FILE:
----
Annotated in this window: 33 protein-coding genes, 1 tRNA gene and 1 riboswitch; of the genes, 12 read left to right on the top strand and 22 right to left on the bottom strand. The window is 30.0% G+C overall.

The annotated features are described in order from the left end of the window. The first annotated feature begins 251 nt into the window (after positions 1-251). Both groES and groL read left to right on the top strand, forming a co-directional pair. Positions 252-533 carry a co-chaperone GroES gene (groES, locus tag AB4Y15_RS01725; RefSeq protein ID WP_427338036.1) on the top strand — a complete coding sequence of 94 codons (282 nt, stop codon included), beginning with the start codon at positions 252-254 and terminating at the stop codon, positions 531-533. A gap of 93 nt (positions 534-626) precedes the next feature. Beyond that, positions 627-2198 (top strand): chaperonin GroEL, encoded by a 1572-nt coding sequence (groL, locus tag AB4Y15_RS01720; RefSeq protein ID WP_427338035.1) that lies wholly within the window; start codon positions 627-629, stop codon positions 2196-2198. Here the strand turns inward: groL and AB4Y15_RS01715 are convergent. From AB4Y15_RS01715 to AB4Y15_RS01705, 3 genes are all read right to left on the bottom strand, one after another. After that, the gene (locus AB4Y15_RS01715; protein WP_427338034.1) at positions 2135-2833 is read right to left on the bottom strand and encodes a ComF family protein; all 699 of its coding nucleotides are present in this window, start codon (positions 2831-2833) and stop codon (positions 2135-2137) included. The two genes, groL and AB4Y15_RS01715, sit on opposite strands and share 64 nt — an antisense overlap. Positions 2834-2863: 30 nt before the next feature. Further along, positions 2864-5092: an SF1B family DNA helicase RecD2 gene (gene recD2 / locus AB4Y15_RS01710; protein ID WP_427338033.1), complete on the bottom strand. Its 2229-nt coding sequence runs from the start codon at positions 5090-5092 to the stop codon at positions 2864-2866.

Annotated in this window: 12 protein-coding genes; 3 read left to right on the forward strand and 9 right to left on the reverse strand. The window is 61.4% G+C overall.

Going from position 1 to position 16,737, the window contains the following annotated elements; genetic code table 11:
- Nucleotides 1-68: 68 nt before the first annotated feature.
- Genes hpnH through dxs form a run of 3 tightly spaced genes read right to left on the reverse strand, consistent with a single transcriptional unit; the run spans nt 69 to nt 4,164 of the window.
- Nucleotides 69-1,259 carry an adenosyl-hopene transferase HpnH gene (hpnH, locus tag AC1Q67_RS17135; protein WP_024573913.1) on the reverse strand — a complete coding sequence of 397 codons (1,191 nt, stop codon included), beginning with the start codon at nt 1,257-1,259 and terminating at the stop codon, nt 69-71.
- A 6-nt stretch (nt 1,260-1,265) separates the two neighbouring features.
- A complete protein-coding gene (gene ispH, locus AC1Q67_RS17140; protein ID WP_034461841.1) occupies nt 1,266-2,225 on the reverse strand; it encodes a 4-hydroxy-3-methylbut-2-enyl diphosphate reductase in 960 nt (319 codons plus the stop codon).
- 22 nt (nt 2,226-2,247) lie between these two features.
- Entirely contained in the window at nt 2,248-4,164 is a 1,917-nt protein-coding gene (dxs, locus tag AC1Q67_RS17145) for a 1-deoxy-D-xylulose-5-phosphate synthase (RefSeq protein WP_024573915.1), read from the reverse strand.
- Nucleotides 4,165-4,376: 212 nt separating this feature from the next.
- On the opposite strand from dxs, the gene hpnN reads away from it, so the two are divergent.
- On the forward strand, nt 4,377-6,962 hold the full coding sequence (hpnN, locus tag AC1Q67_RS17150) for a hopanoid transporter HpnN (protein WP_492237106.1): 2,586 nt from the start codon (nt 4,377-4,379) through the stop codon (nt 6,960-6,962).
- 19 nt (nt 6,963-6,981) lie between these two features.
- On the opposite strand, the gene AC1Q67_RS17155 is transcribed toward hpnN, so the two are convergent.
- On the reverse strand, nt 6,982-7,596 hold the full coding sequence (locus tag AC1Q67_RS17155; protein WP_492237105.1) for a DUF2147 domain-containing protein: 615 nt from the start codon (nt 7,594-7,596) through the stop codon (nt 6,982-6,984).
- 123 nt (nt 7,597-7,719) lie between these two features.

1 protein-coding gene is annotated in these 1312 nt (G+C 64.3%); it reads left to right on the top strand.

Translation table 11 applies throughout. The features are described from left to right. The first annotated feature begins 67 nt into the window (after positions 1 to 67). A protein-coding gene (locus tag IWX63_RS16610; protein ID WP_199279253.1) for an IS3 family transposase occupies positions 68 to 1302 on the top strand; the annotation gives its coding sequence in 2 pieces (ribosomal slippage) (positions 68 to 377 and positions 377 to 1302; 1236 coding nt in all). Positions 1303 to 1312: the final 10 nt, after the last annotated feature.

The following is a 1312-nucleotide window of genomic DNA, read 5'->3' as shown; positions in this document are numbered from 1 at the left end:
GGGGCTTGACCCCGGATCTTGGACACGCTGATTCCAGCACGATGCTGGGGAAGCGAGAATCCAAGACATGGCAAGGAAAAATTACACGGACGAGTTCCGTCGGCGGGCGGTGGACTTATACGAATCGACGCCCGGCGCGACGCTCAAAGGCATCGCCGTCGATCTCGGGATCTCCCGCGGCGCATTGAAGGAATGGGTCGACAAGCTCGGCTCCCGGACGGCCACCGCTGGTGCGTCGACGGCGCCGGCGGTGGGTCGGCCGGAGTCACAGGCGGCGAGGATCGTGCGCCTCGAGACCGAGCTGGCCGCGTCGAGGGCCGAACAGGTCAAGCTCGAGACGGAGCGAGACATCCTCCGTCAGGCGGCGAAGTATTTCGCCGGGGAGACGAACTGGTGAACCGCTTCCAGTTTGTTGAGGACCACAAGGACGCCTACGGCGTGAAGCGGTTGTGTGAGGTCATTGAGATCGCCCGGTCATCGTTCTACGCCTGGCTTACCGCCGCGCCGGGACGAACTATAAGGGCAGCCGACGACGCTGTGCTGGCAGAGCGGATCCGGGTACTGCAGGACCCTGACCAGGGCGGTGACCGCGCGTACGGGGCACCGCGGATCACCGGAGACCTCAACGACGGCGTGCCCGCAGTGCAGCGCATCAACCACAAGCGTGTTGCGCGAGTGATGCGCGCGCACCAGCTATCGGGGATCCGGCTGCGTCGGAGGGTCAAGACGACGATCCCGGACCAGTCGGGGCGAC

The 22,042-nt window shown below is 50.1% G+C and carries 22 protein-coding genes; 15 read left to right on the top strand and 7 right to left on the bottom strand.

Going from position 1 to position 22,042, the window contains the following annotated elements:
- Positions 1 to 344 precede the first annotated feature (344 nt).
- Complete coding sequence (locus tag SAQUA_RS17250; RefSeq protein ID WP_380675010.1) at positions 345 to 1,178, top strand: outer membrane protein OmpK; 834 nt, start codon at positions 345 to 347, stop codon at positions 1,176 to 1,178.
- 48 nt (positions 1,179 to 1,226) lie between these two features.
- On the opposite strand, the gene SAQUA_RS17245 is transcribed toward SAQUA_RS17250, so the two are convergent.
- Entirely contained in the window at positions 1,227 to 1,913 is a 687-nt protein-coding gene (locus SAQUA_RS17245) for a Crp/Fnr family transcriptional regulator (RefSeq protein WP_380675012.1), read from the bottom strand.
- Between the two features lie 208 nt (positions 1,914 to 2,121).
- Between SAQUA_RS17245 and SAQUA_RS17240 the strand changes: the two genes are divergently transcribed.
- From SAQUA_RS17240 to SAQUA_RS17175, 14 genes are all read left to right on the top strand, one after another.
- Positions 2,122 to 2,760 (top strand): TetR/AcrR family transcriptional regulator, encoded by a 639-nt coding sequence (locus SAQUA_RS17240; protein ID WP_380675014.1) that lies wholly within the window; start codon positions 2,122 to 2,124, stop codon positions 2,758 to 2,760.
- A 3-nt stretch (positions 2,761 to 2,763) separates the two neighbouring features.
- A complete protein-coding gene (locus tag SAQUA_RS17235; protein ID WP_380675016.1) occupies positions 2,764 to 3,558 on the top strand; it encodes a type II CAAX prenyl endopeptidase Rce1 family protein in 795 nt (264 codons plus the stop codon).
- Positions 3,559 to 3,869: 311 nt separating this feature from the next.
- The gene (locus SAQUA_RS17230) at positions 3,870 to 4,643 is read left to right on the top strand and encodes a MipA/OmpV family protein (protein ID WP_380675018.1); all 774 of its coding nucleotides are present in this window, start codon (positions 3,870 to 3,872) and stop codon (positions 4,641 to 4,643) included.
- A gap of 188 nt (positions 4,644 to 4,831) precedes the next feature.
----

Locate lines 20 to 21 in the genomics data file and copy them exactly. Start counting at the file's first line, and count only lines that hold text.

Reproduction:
Translation table 11 applies throughout. The features are described from left to right. The first annotated feature begins 67 nt into the window (after positions 1 to 67). A protein-coding gene (locus tag IWX63_RS16610; protein ID WP_199279253.1) for an IS3 family transposase occupies positions 68 to 1302 on the top strand; the annotation gives its coding sequence in 2 pieces (ribosomal slippage) (positions 68 to 377 and positions 377 to 1302; 1236 coding nt in all). Positions 1303 to 1312: the final 10 nt, after the last annotated feature.

The following is a 1312-nucleotide window of genomic DNA, read 5'->3' as shown; positions in this document are numbered from 1 at the left end: